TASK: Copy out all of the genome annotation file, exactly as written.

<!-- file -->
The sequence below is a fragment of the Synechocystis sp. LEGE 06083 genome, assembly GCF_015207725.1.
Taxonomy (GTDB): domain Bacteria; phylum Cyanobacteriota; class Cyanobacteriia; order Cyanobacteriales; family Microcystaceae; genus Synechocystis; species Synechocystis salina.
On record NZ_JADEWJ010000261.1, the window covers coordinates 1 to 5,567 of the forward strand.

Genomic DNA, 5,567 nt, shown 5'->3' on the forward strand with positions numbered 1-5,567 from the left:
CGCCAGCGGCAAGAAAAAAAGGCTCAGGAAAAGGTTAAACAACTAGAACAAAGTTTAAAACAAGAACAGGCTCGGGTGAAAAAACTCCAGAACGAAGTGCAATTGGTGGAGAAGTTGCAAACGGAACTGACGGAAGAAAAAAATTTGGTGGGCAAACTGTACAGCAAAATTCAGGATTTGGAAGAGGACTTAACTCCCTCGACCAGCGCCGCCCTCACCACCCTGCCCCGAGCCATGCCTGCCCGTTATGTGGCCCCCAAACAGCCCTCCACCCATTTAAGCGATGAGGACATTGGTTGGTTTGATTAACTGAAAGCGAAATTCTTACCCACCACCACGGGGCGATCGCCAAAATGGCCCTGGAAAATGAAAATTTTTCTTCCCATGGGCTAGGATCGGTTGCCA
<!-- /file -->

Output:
The sequence below is a fragment of the Synechocystis sp. LEGE 06083 genome, assembly GCF_015207725.1.
Taxonomy (GTDB): domain Bacteria; phylum Cyanobacteriota; class Cyanobacteriia; order Cyanobacteriales; family Microcystaceae; genus Synechocystis; species Synechocystis salina.
On record NZ_JADEWJ010000261.1, the window covers coordinates 1 to 5,567 of the forward strand.

Genomic DNA, 5,567 nt, shown 5'->3' on the forward strand with positions numbered 1-5,567 from the left:
CGCCAGCGGCAAGAAAAAAAGGCTCAGGAAAAGGTTAAACAACTAGAACAAAGTTTAAAACAAGAACAGGCTCGGGTGAAAAAACTCCAGAACGAAGTGCAATTGGTGGAGAAGTTGCAAACGGAACTGACGGAAGAAAAAAATTTGGTGGGCAAACTGTACAGCAAAATTCAGGATTTGGAAGAGGACTTAACTCCCTCGACCAGCGCCGCCCTCACCACCCTGCCCCGAGCCATGCCTGCCCGTTATGTGGCCCCCAAACAGCCCTCCACCCATTTAAGCGATGAGGACATTGGTTGGTTTGATTAACTGAAAGCGAAATTCTTACCCACCACCACGGGGCGATCGCCAAAATGGCCCTGGAAAATGAAAATTTTTCTTCCCATGGGCTAGGATCGGTTGCCA